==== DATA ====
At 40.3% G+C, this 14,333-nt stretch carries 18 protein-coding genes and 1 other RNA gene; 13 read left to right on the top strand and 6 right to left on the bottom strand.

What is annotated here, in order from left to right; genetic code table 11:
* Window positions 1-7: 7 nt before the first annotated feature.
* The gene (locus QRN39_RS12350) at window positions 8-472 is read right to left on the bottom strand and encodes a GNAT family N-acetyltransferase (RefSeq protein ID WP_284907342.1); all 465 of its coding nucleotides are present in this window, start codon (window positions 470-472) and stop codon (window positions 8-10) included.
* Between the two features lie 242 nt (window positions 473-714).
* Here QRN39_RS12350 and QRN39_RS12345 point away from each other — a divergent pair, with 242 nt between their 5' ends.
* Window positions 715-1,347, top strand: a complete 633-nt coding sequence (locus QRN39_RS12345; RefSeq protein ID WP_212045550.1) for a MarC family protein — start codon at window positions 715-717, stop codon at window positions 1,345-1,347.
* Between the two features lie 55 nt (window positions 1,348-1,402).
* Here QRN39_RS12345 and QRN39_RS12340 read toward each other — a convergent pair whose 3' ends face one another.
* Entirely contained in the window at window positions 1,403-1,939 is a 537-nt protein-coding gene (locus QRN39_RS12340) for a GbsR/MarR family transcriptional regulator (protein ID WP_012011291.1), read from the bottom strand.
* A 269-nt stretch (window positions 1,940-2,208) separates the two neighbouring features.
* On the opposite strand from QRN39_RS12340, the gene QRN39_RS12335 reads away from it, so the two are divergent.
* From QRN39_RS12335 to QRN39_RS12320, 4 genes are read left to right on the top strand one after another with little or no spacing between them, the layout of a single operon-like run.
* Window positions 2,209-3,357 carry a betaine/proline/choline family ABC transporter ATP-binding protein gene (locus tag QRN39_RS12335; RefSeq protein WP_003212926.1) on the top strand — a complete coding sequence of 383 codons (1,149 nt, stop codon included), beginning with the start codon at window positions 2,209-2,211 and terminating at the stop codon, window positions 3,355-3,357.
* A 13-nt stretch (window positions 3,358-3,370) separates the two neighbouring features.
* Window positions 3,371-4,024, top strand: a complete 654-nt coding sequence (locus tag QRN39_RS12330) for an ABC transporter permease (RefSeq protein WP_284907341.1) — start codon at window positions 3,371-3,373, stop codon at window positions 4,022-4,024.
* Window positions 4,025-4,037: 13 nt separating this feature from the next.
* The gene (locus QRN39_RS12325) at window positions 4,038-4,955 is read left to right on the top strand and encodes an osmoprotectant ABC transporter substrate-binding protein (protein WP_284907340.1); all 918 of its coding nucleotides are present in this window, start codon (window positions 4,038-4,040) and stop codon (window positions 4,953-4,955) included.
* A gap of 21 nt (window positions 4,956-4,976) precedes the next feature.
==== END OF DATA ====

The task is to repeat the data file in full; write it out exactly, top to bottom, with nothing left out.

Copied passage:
At 40.3% G+C, this 14,333-nt stretch carries 18 protein-coding genes and 1 other RNA gene; 13 read left to right on the top strand and 6 right to left on the bottom strand.

What is annotated here, in order from left to right; genetic code table 11:
* Window positions 1-7: 7 nt before the first annotated feature.
* The gene (locus QRN39_RS12350) at window positions 8-472 is read right to left on the bottom strand and encodes a GNAT family N-acetyltransferase (RefSeq protein ID WP_284907342.1); all 465 of its coding nucleotides are present in this window, start codon (window positions 470-472) and stop codon (window positions 8-10) included.
* Between the two features lie 242 nt (window positions 473-714).
* Here QRN39_RS12350 and QRN39_RS12345 point away from each other — a divergent pair, with 242 nt between their 5' ends.
* Window positions 715-1,347, top strand: a complete 633-nt coding sequence (locus QRN39_RS12345; RefSeq protein ID WP_212045550.1) for a MarC family protein — start codon at window positions 715-717, stop codon at window positions 1,345-1,347.
* Between the two features lie 55 nt (window positions 1,348-1,402).
* Here QRN39_RS12345 and QRN39_RS12340 read toward each other — a convergent pair whose 3' ends face one another.
* Entirely contained in the window at window positions 1,403-1,939 is a 537-nt protein-coding gene (locus QRN39_RS12340) for a GbsR/MarR family transcriptional regulator (protein ID WP_012011291.1), read from the bottom strand.
* A 269-nt stretch (window positions 1,940-2,208) separates the two neighbouring features.
* On the opposite strand from QRN39_RS12340, the gene QRN39_RS12335 reads away from it, so the two are divergent.
* From QRN39_RS12335 to QRN39_RS12320, 4 genes are read left to right on the top strand one after another with little or no spacing between them, the layout of a single operon-like run.
* Window positions 2,209-3,357 carry a betaine/proline/choline family ABC transporter ATP-binding protein gene (locus tag QRN39_RS12335; RefSeq protein WP_003212926.1) on the top strand — a complete coding sequence of 383 codons (1,149 nt, stop codon included), beginning with the start codon at window positions 2,209-2,211 and terminating at the stop codon, window positions 3,355-3,357.
* A 13-nt stretch (window positions 3,358-3,370) separates the two neighbouring features.
* Window positions 3,371-4,024, top strand: a complete 654-nt coding sequence (locus tag QRN39_RS12330) for an ABC transporter permease (RefSeq protein WP_284907341.1) — start codon at window positions 3,371-3,373, stop codon at window positions 4,022-4,024.
* Window positions 4,025-4,037: 13 nt separating this feature from the next.
* The gene (locus QRN39_RS12325) at window positions 4,038-4,955 is read left to right on the top strand and encodes an osmoprotectant ABC transporter substrate-binding protein (protein WP_284907340.1); all 918 of its coding nucleotides are present in this window, start codon (window positions 4,038-4,040) and stop codon (window positions 4,953-4,955) included.
* A gap of 21 nt (window positions 4,956-4,976) precedes the next feature.